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Everyone Has Someone: Getting Through the Loneliness of Early Recovery

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By Cindy Coloma

“People don’t realize this, but loneliness is underrated,” Tom Hansen, a character in the movie 500 Days of Summer, says.

His hand in hersThe process of working through sobriety looks different for every person. The decision to stop drinking or using drugs may come gradually over time, or it may come in a flash like the flip of a switch. Whether the decision is made suddenly or incrementally, one challenge is universally experienced by people recovering from an addiction: loneliness.

There seems no way around it: Loneliness is part of the recovery process. The surprising thing is that loneliness can creep in even when we are surrounded by people. “Please don’t expect to not feel lonely when this is happening no matter how many people you have around you, ”Holly Whitaker, Founder and CEO of Hip Sobriety, says of working through recovery.1

Most of us underestimate the power loneliness has on us. In order to come up with a strategy for dealing with loneliness, we need to understand how natural it is in the early stages of addiction recovery. Here are a few reasons why:

  • Disconnection: Leaving addiction behind can also mean leaving relationships — perhaps even your home — behind. If you’re accustomed to being surrounded by loved ones, you may suddenly find yourself with no healthy friends or family members to support you. Whether you’ve had to cut ties with dysfunctional relationships to move forward or are still making peace with estranged family members, it often means feeling very alone.
  • Fear: Once you successfully disconnect from unhealthy relationships and situations that could trigger relapse, it’s easy to fall into the trap of fear. You may fear going out in social settings or meeting new people because of the possibility of anxiety or a moment of weakness. It seems easier to stay secluded and hide out in fear rather than to go outside of your comfort zone and risk a relapse. This inevitably brings loneliness.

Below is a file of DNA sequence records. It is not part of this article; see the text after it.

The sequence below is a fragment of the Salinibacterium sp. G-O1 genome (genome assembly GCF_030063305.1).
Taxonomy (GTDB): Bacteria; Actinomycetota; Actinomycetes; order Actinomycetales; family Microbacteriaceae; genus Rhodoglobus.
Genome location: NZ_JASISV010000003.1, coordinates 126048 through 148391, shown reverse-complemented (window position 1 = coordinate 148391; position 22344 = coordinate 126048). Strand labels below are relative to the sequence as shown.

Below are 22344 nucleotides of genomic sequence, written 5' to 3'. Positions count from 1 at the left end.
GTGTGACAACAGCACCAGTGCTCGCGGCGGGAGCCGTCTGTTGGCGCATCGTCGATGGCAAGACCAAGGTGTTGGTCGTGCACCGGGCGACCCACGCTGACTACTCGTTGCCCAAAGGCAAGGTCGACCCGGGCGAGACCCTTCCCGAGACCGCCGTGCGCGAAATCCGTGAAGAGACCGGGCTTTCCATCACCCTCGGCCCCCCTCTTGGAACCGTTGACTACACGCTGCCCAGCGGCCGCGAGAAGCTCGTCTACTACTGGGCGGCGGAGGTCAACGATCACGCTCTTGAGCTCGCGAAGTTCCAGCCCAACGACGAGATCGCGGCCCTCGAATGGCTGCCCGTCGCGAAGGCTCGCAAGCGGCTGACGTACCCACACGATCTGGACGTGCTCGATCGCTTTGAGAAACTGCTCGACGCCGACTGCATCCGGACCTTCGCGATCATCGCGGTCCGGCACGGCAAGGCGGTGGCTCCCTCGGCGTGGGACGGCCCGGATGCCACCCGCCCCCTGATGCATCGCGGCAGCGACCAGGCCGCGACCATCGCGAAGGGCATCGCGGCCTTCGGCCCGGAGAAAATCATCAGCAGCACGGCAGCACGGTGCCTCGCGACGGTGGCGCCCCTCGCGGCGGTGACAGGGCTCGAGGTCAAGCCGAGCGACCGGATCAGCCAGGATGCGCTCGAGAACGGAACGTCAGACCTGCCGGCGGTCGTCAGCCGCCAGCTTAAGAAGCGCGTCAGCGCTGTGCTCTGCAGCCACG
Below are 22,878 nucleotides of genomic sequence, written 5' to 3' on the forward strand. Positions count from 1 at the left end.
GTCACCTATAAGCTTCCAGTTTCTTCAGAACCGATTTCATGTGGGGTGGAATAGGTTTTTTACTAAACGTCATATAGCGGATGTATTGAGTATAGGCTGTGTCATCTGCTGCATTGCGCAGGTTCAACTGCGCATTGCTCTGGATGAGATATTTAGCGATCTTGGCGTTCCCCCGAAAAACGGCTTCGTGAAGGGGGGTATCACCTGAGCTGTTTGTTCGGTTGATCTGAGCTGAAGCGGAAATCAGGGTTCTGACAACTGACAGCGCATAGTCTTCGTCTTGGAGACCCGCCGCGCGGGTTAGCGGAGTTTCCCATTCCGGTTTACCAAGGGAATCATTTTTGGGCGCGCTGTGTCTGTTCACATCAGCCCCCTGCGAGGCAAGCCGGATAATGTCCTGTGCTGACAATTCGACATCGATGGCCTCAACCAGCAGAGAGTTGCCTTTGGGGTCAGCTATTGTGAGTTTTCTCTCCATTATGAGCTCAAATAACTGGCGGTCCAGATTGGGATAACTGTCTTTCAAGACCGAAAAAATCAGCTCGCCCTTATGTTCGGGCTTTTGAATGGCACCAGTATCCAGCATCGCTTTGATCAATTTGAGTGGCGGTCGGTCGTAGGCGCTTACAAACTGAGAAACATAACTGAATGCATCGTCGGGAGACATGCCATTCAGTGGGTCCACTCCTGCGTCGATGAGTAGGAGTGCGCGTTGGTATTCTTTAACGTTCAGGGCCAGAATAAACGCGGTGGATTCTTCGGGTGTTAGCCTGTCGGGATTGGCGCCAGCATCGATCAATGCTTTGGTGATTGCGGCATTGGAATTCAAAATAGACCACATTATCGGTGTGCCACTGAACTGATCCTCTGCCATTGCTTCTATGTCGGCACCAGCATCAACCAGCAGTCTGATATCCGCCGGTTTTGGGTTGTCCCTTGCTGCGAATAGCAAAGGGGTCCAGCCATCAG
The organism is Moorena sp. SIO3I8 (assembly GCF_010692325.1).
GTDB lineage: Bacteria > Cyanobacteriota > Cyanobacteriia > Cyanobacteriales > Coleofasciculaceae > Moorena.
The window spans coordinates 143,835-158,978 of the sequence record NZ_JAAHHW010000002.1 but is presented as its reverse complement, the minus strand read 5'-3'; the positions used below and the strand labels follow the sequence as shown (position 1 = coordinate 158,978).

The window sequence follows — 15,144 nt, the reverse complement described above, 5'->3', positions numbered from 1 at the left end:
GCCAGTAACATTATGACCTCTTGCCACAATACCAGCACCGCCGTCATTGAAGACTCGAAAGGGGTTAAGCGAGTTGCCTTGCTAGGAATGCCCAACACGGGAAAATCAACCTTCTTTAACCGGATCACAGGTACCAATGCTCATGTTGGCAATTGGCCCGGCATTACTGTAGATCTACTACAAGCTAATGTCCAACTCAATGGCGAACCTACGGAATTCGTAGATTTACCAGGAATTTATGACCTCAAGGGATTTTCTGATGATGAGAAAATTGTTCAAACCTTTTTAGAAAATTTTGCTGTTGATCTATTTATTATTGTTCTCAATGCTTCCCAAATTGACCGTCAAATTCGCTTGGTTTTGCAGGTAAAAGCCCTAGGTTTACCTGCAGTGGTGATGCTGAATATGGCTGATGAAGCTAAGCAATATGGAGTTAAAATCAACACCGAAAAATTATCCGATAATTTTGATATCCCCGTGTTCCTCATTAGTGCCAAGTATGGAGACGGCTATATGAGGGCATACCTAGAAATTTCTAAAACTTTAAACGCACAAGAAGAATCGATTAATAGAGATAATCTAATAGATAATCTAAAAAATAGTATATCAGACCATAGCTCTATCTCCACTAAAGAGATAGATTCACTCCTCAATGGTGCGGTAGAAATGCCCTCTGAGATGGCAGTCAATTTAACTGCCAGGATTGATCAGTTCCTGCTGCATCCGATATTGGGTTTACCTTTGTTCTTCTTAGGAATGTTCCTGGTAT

• Isolation: Disconnection and fear can ultimately lead to isolation. While solitude can help you rediscover your identity and work on healthy habits, too much isolation can lead to depression and a sense of hopelessness. In fact, experts have found a connection between being in isolation and feeling the need to self-medicate with addictive substances. In one study, lab rats that were put in isolation and given the choice between clean water and heroin-infused water would uniformly get addicted and eventually overdose. However, when introduced to a “rat park” community with other rats, they ignored the heroin.2

Some experts say that the opposite of addiction may be meaningful connection with others.3 So what does that mean for those who are struggling to overcome an addiction disorder?

While recovery’s tough many times during the year, February might top the list. Valentine’s Day can leave you struggling to maintain your sobriety in the midst of acute loneliness, especially if you’re in early recovery and don’t feel ready for romantic relationships. You may have also distanced yourself from dysfunctional family or had family distance themselves from you.

The good news is, practicing the “4 Cs” can help you get through the month of February and other especially difficult days and seasons.

  • Connection: It’s important in the early stages of recovery to make meaningful connections with people who will support and understand the process. Reach out to a mentor or sponsor who will acknowledge your struggle and be a safe person to connect with during lonely moments.
  • Courage: Courage isn’t the absence of fear, it’s moving forward in spite of fear. Take some steps to make new habits and try new healthy things. Get out of your comfort zone, and try something new. It might be the fresh outlook you need to give you that boost of much-needed courage.
  • Community: In this age of social networking and smartphones, it’s never been more convenient to connect with others who are working through the same struggles you are. Use these tools to join a support group — online or in person — and have the courage to be transparent about your struggles. You just might help someone else be brave along the way. Visit our website for a list of community events available at Michael’s House.
  • Care: Care for yourself well. Recovery is a hard but courageous undertaking. It’s normal to feel lonely or sad from time to time. It’s all part of the process, and you will get through it. Be kind to yourself, and give yourself space to understand your own emotions. It may take time to develop social skills and self-confidence in this new world you’re creating for yourself. Don’t give up — your life is changing for the better!

To discuss the resources available to help support long-term recovery for you or someone you love, please call us anytime, and our admissions coordinators can walk you through your options.


1 Whitaker, Holly. “How to Deal with Loneliness and Isolation in Recovery.” Hip Sobriety, April 24, 2017.

2 Weiss, Robert. “The Opposite of Addiction Is Connection.” Psychology Today, Accessed January 1, 2018.

3 Hari, Johann. “Everything You Think You Know About Addiction Is Wrong.” TED, Accessed January 1, 2018.